The May 2012 HomeLet Rental Index shows tenants are now paying an average of £1,187 a month to rent a home in the Capital – whereas those living in rented properties around the rest of the UK are spending an average of £653 per month.
Over the last three months, the average UK rental amount (excluding Greater London) has decreased by 1% - Greater London has bucked this trend though after the region’s average rental price increased by 2.5% over the same period.
It appears the soaring rental costs in the Capital are causing more tenants to move into shared rented accommodation. May’s HomeLet Rental Index shows there are now more tenants aged 18-35 sharing a rented home than anywhere in the country.
Ian Fraser, HomeLet’s Managing Director, said: “The HomeLet Rental Index shows the overall number of tenants sharing a rented home in Greater London has increased by 13.4% since last year - which reinforces recent reports suggesting there’s been a steep increase in the number of young people and families renting a home due to being unable to secure a mortgage.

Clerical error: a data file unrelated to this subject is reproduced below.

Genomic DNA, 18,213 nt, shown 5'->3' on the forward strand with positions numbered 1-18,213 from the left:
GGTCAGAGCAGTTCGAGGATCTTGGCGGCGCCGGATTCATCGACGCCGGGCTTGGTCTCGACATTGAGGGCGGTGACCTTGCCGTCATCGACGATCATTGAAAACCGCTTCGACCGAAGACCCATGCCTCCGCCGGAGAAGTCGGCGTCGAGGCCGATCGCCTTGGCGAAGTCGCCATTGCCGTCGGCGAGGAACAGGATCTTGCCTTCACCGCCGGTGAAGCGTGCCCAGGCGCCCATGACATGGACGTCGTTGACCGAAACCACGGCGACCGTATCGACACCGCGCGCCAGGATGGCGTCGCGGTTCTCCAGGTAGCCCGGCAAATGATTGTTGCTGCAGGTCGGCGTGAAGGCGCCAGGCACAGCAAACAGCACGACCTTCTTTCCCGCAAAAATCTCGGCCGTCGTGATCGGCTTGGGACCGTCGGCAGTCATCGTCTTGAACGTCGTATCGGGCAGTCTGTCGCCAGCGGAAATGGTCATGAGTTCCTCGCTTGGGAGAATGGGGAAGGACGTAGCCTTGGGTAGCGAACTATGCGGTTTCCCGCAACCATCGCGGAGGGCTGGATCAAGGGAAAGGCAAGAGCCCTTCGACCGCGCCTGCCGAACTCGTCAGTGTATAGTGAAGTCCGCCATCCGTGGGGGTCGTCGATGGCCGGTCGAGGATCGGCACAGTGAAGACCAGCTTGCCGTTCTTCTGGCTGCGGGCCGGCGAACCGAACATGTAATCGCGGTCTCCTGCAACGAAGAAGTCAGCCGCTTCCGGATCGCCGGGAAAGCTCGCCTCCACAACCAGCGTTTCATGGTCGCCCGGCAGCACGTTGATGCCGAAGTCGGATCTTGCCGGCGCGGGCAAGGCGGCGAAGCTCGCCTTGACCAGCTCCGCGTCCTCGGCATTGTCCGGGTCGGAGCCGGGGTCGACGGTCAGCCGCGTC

“Whilst the mounting cost of renting in the Capital may appear to have slowed down – tenants in the area are now paying a staggering 82% more to rent a home than the rest of the country, and are still continuing to face straining monthly bills.
“This month’s HomeLet Rental Index also highlights how London has the lowest amount of unemployed tenants moving into rented homes. This could be linked to the Capital’s housing benefit cap that may have caused those relying on Local Housing Allowance to move out of the area to find cheaper homes.
“In addition, the numbers of those who are self employed or receive money through independent means has increased. With the development of the Olympic village and proposed ongoing regeneration of the surrounding area, this could suggest those struggling to find relevant work in other areas have headed to Greater London for building employment opportunities.
“However, employment in the Capital will also lead to increased living expenses, and it will be interesting to see how many tenants are able to sustain these escalated costs.”